Charles Lane, 1800 - 1870

Charles Lane was a prominent English reformer and friend of Amos Bronson Alcott.  In the 1830s he worked as a journalist and edited and managed the London Mercantile Price Current.  During this period Lane met James Pierrepont Greaves and eagerly joined his group of ardent educational and spiritual reformers.  Greaves, believing in the possibility of perfecting humanity through communal education, opened Alcott House in 1838 at Ham Common in Surrey.  By 1841 Lane had settled there and, with Henry Gardner Wright, edited a tract called "The Healthian," which promoted spiritual renewal through proper diet.  Alcott met Lane in England in 1842 and at once was so impressed with Lane that he pronounced him "the deepest, sharpest intellect" he had ever met.  Lane and Alcott went on to found their utopian community, Fruitlands, at Harvard, Massachusetts in 1843.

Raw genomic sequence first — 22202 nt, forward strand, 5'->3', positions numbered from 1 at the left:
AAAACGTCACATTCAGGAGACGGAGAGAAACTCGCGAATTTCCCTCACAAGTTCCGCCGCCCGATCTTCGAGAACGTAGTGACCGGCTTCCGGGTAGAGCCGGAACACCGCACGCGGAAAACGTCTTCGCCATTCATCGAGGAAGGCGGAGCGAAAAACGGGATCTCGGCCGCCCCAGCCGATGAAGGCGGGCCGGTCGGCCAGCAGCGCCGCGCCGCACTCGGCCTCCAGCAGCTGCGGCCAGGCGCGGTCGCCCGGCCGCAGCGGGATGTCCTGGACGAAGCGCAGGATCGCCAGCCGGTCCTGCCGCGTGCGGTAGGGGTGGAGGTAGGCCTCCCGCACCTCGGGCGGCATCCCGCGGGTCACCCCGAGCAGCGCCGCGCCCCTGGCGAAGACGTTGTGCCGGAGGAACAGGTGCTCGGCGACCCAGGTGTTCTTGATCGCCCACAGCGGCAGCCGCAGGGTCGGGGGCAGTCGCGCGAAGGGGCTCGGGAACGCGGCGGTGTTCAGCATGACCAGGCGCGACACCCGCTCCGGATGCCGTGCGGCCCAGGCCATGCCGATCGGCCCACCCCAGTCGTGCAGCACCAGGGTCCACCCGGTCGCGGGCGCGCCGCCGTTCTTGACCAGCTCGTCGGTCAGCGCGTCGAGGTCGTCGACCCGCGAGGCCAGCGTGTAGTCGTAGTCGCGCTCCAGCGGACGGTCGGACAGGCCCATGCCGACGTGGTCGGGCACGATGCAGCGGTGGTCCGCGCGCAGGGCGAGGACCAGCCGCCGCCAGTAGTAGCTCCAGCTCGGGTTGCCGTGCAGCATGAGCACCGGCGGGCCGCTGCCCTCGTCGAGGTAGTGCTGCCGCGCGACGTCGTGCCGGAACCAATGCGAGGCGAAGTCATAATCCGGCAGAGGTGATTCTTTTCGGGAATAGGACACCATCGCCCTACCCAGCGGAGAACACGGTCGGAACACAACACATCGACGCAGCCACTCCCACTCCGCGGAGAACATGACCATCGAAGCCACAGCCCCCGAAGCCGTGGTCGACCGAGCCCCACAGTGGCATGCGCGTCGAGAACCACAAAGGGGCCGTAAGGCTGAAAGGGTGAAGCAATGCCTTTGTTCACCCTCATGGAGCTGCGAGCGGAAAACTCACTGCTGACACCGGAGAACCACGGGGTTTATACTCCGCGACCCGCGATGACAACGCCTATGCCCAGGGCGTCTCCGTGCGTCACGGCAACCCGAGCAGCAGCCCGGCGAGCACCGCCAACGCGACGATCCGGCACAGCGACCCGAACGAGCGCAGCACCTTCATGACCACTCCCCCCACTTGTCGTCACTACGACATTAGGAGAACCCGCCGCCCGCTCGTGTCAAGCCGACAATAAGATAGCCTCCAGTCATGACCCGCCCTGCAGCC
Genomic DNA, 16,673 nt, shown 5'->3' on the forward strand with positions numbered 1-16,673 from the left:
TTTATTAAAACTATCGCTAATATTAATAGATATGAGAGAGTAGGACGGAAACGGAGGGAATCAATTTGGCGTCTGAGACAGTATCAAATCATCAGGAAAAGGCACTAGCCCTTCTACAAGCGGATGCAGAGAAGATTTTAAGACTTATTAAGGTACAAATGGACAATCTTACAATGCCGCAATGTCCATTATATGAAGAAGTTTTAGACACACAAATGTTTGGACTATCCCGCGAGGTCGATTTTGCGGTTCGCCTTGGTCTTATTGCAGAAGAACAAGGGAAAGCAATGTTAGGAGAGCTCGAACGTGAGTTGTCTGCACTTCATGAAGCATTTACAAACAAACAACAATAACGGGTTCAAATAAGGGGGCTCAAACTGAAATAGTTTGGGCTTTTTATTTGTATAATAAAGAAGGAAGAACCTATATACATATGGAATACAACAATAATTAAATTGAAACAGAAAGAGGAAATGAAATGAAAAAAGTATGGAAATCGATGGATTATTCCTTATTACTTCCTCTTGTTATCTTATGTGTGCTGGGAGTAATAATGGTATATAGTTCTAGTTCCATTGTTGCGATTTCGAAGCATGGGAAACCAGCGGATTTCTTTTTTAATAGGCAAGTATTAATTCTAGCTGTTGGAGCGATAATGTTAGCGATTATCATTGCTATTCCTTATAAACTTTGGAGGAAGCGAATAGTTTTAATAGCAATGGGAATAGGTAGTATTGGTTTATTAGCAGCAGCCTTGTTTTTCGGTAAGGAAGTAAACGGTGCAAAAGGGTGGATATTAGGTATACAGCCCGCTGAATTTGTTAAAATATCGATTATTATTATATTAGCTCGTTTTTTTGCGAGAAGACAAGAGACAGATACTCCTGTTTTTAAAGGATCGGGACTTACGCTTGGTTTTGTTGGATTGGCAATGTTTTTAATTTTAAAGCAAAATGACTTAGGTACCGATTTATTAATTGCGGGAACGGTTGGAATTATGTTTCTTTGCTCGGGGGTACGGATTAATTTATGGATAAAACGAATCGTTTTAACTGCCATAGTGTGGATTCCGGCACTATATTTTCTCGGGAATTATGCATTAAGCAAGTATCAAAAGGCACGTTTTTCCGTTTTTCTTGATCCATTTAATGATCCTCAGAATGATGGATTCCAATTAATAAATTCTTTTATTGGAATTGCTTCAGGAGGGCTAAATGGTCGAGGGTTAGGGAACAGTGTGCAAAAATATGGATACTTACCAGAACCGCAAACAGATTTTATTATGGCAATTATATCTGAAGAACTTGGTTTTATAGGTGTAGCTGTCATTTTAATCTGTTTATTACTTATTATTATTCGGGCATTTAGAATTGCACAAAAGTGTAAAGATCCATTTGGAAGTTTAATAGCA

Unfortunately, Lane's presence at Fruitlands caused much tension and grief.  Despotic and difficult, Lane held up an ideal of strictness and celibacy that emotionally tore the community apart.  After the failure of Fruitlands, he joined a nearby Shaker group and then returned to Harvard, where he and Joseph Palmer formed the Leominster and Harvard Benevolent Association.  Lane later married and returned to journalism.